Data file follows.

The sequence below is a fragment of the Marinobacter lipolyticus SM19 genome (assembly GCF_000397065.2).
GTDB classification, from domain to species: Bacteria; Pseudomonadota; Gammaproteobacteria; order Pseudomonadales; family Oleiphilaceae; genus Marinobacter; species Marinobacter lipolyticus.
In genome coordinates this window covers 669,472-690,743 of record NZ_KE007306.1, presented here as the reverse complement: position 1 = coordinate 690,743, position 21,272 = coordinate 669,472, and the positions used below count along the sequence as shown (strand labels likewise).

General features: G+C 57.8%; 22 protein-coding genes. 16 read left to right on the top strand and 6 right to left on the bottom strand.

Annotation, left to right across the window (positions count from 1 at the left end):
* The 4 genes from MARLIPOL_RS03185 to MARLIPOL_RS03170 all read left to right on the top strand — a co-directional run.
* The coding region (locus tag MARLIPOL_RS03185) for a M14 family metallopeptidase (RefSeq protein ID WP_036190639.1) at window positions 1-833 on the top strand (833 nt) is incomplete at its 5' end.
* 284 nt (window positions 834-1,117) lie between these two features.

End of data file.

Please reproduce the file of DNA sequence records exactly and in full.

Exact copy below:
The sequence below is a fragment of the Marinobacter lipolyticus SM19 genome (assembly GCF_000397065.2).
GTDB classification, from domain to species: Bacteria; Pseudomonadota; Gammaproteobacteria; order Pseudomonadales; family Oleiphilaceae; genus Marinobacter; species Marinobacter lipolyticus.
In genome coordinates this window covers 669,472-690,743 of record NZ_KE007306.1, presented here as the reverse complement: position 1 = coordinate 690,743, position 21,272 = coordinate 669,472, and the positions used below count along the sequence as shown (strand labels likewise).

General features: G+C 57.8%; 22 protein-coding genes. 16 read left to right on the top strand and 6 right to left on the bottom strand.

Annotation, left to right across the window (positions count from 1 at the left end):
* The 4 genes from MARLIPOL_RS03185 to MARLIPOL_RS03170 all read left to right on the top strand — a co-directional run.
* The coding region (locus tag MARLIPOL_RS03185) for a M14 family metallopeptidase (RefSeq protein ID WP_036190639.1) at window positions 1-833 on the top strand (833 nt) is incomplete at its 5' end.
* 284 nt (window positions 834-1,117) lie between these two features.